Anyway, I'm liking TWD because it's NOT a zombie splatterfest. No zombie production has lasted longer than a couple hours on screen and Milla Jovovich aside, there's been absolutely no chance to see what would happen to a bunch of survivors of a zombie apocalypse in the longer term. That's exactly what I want to see and why I'll keep watching.
I agree that it's interesting as a TV/Movie exercise, but always kinda annoyed at how that's supposed to work. In I Am Legend, at least, it made some sense, as they really weren't undead zombies, but just people changed by the virus.
In your typical zombie scenario, it's dead flesh brought back to life again, albeit at less than 100% functionality.
How does that not burn itself out in a week or two?
Rural zombies, getting by on hunting animals and whatnot? Sure, that makes sense, could last a while that way, but not the urban/city zombies. What are they eating? Once the humans are all eaten or now fellow zombies, they should die out pretty quickly. No water, no food. Somehow almost without fail, though, zombies are shown in large groups, in big cities, etc. Even if whatever magic science that created the zombie drastically reduces the intake requirements, eventually the body is going to need water and food, or the muscles are just going to fail, and you get re-dead zombies. Seems like within a week or so, they'd HAVE to start feeding on each other, and then the whole thing should clear itself out shortly thereafter.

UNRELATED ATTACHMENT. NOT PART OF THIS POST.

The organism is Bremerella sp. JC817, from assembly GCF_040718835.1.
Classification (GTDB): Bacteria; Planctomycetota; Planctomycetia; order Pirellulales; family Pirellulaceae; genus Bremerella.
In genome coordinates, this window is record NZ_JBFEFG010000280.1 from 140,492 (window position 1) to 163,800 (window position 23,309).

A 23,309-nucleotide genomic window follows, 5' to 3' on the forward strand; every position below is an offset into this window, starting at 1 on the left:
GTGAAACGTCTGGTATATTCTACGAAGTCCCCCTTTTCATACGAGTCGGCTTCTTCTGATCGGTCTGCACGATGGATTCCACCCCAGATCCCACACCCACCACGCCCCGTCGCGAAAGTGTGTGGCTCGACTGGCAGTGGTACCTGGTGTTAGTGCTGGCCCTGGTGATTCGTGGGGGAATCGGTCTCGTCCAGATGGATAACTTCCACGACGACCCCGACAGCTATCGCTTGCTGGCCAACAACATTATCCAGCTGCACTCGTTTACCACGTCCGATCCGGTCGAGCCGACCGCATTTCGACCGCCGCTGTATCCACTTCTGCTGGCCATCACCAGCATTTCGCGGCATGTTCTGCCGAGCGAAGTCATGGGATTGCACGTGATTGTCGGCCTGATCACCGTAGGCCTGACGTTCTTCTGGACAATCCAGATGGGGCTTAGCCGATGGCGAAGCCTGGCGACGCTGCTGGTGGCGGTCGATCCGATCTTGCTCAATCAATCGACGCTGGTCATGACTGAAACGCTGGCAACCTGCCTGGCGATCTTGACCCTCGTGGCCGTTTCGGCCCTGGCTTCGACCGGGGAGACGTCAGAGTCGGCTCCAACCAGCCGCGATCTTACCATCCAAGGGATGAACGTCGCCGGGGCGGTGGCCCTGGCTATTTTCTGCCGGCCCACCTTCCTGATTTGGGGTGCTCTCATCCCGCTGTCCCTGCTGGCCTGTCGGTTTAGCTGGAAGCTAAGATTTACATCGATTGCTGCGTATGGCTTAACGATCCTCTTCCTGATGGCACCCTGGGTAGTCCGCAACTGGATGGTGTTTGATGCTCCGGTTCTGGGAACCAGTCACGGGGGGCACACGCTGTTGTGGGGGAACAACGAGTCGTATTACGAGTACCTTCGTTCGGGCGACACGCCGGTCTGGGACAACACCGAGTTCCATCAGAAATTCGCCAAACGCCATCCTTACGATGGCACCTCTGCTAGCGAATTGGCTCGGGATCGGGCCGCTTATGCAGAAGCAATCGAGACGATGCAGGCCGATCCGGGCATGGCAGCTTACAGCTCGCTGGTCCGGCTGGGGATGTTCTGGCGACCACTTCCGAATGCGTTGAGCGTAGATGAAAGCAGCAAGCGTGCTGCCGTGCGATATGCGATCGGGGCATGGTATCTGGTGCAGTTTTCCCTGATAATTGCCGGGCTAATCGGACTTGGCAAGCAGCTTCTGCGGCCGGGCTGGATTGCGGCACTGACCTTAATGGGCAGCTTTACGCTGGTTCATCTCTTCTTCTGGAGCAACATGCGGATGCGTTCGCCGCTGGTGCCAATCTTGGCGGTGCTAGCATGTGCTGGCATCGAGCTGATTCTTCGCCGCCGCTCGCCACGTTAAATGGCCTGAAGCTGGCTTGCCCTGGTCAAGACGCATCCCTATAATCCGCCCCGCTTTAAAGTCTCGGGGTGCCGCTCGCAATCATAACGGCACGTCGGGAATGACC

I just found this series right before the S2 premiere, and caught up quick. Enjoying it a lot so far, the above not withstanding. I like the story it's telling, even if the zombie science itself annoys me